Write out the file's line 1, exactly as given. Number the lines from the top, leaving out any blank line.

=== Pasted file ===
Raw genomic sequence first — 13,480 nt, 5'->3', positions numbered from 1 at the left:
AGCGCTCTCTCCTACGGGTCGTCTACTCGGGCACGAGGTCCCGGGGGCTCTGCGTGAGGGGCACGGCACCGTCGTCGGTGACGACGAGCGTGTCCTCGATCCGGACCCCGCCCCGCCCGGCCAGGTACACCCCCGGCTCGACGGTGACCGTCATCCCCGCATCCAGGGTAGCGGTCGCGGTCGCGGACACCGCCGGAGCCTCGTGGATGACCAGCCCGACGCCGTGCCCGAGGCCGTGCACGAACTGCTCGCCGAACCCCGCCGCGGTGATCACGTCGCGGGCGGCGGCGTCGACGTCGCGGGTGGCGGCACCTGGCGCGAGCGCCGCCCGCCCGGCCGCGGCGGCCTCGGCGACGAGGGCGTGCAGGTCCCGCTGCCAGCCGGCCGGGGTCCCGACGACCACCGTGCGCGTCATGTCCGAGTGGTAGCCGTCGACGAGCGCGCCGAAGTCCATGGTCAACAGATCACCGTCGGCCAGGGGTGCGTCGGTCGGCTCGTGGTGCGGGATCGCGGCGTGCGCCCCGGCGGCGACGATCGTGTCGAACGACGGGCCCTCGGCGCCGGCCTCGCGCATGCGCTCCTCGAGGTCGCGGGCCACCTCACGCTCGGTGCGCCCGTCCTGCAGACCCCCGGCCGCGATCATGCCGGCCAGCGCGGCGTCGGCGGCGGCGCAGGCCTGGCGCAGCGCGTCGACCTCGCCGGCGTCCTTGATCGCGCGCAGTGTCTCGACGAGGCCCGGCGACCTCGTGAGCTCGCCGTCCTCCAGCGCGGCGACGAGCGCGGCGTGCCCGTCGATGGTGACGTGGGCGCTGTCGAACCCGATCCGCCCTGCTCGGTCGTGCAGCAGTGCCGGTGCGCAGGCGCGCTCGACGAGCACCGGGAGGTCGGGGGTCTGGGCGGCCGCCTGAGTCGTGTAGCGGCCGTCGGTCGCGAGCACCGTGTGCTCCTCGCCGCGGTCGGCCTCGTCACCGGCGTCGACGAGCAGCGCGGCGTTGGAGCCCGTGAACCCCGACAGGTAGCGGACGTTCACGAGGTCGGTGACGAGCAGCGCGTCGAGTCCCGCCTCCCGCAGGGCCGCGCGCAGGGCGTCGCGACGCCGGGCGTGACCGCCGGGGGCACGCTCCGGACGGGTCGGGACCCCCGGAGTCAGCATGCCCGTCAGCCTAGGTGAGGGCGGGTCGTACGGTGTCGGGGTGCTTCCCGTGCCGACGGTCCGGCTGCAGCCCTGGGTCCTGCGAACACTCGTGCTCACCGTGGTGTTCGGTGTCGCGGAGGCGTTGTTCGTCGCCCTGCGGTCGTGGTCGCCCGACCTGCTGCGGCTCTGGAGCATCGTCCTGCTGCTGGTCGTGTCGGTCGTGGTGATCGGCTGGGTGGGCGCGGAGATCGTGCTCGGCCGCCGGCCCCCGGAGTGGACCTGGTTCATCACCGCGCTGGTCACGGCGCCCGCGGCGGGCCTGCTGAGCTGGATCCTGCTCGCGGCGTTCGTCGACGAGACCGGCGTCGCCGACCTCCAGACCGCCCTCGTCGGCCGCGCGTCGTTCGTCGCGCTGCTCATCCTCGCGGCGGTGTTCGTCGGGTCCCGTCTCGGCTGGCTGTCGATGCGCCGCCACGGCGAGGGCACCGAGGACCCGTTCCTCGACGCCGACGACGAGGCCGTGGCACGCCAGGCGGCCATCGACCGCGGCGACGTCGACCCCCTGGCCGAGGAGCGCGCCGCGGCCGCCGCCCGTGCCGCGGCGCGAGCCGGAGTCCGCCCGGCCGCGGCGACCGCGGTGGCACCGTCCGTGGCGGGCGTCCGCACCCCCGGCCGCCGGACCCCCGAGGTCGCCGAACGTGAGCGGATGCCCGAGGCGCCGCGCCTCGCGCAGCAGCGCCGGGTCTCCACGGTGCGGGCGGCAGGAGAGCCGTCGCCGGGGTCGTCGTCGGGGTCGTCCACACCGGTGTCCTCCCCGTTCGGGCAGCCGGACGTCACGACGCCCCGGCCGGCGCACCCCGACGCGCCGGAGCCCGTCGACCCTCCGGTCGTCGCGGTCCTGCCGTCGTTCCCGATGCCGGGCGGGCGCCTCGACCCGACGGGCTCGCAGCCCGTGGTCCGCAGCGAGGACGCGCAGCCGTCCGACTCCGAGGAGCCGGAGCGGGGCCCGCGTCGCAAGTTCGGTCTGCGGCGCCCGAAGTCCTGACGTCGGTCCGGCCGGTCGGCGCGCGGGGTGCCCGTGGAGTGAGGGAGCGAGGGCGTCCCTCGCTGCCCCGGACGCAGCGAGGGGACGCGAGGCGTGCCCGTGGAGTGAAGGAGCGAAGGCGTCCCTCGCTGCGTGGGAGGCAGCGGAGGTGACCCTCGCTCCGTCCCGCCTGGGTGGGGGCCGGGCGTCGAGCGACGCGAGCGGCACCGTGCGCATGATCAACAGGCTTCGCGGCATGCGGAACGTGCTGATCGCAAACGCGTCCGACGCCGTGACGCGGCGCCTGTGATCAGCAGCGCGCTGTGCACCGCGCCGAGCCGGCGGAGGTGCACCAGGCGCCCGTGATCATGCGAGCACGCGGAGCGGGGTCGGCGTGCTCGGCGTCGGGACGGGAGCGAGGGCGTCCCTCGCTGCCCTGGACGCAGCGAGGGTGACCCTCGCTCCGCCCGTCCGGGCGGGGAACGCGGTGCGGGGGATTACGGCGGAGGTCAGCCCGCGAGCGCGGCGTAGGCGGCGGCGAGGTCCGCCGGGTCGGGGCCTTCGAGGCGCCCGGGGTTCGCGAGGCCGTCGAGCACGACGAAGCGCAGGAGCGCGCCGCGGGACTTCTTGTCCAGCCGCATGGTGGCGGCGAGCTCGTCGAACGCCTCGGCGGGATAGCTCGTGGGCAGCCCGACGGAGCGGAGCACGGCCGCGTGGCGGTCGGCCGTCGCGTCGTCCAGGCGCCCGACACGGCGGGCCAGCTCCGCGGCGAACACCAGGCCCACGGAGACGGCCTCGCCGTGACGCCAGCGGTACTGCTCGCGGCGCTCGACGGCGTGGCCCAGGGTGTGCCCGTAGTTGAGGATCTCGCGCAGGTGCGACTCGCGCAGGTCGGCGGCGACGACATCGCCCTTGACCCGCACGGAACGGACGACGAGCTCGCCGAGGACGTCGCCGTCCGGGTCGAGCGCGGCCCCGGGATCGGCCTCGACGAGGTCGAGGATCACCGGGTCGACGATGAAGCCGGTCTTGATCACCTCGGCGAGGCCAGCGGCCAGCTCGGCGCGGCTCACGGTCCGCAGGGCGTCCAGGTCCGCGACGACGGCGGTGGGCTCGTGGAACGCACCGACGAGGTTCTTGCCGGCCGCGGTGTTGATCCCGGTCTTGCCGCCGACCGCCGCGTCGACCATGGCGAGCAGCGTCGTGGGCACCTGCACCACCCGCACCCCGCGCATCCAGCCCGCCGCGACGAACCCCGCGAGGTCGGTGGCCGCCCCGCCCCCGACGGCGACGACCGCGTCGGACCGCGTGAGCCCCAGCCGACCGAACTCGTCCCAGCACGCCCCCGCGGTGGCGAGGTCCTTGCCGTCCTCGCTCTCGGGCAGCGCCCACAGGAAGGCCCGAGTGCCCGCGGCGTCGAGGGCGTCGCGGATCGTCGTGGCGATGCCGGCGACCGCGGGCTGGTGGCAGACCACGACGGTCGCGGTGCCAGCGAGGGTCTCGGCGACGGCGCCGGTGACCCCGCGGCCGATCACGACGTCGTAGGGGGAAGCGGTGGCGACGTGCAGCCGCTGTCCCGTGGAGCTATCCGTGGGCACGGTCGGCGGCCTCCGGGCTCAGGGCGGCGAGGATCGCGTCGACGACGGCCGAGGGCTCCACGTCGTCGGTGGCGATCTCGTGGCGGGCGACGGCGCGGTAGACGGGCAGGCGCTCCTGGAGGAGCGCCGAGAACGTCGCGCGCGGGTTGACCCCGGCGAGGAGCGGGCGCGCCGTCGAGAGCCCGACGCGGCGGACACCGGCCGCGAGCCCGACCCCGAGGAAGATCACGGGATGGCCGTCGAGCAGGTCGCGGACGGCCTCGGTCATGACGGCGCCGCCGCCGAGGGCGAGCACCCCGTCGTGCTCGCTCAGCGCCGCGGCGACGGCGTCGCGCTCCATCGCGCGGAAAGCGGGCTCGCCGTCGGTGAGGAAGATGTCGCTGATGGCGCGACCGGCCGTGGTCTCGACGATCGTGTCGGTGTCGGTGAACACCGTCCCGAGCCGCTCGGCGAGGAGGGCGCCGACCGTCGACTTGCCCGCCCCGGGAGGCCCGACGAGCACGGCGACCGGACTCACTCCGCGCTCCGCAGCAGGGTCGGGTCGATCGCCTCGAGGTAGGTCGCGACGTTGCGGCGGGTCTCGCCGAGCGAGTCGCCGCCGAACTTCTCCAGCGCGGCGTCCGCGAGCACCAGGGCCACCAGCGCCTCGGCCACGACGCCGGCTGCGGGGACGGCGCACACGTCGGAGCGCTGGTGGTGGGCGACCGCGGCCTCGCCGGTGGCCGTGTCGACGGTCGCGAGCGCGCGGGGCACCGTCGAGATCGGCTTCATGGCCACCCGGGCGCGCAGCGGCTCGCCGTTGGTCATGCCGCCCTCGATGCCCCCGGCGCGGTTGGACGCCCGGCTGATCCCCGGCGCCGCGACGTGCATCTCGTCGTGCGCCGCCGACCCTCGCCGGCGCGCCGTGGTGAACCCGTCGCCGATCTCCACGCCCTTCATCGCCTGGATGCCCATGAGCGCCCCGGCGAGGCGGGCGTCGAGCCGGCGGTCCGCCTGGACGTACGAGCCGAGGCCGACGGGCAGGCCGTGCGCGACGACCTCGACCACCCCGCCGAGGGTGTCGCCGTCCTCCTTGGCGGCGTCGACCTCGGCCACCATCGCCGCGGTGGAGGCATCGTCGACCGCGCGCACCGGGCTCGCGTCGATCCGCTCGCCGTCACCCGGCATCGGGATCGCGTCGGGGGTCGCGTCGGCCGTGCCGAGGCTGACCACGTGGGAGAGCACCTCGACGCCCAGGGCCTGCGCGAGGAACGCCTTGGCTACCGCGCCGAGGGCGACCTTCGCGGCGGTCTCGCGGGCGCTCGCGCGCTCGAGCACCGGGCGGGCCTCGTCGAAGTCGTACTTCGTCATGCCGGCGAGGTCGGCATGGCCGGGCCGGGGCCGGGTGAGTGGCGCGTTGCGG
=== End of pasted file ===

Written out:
Raw genomic sequence first — 13,480 nt, 5'->3', positions numbered from 1 at the left: